Within the latest article, written for The Sunday Times by Sian Griffiths, Lucy Worsley has highlighted come of the suitors which Jane apparently spurned in order to keep writing.

“She turned down four or five proposals of marriage and financial security to have a go at living by her pen. And because it wasn’t socially appropriate for her to be a writer, she had to write in secret, and go on pretending to be a good daughter, aunt and housekeeper.”

“The list of potential suitors included Charles Powlett, who wanted to kiss Austen when he was 20; Tom Lefroy; the Reverend Samuel Blackall; Harris Bigg-Wither, who proposed only to be turned down by the writer within 24 hours; the Reverend Edward Bridges; Robert Holt Leigh, an MP who flirted with Austen; and William Seymour, a lawyer.”

However, Deirdre Le Faye, editor of Austen’s letters, said that while she accepted that there were several men in Austen’s life, she did not believe the author spurned them so that she could be a writer, or that she made feminist choices.

“Lucy Worsley enjoys mak­ing history fun,” said Le Faye, “but I do not agree with her argument. There were eligible young men in Jane Austen’s orbit but I do not know of evidence she turned them down so she could carry on writing, but we will never know.”

The full article can be found here.


 Joanna Trollope on Jane Austen and The Austen Project 

Best-selling author Joanna Trollope was one of six authors picked to take part in the Austen project; an initiative begun in 2013 by publisher Harper Collins, which saw top contemporary authors reworking Jane’s six completed novels for a modern audience.

This week Joanna was answering questions via The Guardian website and one of the questions she was asked was:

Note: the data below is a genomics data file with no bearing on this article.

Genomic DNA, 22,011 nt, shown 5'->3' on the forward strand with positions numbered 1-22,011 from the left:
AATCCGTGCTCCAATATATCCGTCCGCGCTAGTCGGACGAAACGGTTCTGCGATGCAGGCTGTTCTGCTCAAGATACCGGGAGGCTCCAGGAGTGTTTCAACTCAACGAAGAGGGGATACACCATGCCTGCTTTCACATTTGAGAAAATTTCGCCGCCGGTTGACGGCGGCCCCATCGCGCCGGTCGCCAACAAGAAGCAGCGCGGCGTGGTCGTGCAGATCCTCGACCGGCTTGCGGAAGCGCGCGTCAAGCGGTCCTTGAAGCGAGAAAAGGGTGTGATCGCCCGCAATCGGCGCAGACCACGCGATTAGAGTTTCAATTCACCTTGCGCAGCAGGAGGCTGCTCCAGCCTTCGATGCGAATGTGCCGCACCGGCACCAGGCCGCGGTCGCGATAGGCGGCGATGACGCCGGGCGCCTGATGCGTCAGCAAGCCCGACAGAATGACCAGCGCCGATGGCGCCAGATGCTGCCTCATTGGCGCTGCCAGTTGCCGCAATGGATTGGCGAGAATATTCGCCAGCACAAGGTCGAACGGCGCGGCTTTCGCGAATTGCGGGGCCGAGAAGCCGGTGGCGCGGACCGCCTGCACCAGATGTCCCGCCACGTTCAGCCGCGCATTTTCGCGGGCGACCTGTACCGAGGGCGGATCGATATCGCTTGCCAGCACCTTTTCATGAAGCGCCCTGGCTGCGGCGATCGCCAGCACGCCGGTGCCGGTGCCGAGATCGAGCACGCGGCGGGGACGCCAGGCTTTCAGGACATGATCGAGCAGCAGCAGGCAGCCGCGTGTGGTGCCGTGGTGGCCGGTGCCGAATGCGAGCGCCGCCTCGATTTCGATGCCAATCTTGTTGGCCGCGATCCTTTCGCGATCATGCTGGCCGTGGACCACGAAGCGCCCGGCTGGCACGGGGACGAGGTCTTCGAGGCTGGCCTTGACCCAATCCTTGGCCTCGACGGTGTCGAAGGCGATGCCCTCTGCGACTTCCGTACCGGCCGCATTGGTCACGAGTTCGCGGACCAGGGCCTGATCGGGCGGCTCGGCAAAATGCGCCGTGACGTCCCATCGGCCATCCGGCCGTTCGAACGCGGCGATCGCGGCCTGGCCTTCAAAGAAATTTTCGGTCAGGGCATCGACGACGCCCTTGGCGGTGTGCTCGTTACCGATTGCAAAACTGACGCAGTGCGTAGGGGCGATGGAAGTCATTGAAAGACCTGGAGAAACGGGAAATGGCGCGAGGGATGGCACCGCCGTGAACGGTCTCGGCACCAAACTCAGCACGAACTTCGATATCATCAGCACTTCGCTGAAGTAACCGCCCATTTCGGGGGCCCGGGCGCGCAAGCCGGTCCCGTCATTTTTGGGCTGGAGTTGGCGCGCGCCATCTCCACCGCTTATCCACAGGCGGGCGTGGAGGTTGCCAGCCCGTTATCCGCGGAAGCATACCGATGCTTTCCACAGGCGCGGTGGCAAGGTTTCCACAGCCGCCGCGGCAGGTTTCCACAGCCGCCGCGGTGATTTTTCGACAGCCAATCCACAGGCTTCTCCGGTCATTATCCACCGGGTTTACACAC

What is the case for the rewrites of Jane Austen’s books? You have redone Sense and Sensibility while others of the Austen canon have been reworked by others. How would you react if a publisher proposed that your books be rewritten by others?“.

Here’s what she had to say:

The Austen Project was dreamt up by a very clever editor at Harper Collins who is now at Faber. Her idea was to emphasise the timelessness of Jane Austen’s characterisation by taking stories that had been written before 1815 and transposing them to 2013. So the aim was not so much to showcase modern writers, as to display the eternal genius of Jane Austen.

I not only think my novels would be very honoured to be rewritten in 200 years time, I think they would benefit! There is, after all, nothing new to say about the human condition that Sophocles or Shakespeare haven’t brilliantly said already. All writers do is reinterpret or translate those eternal truths about humanity for their own times. I am not of the school of writers who believes that we are inventors, as you will gather! And that explains why, when it came to updating Sense and Sensibility, I not only stuck to Jane’s narrative and characterisation like paint, I also stuck to her treatment of her characters. In Sense and Sensibility there are only two characters she does not tease – one is Elinor Dashwood and the other is Colonel Brandon – and I have treated them in the same way Jane does herself.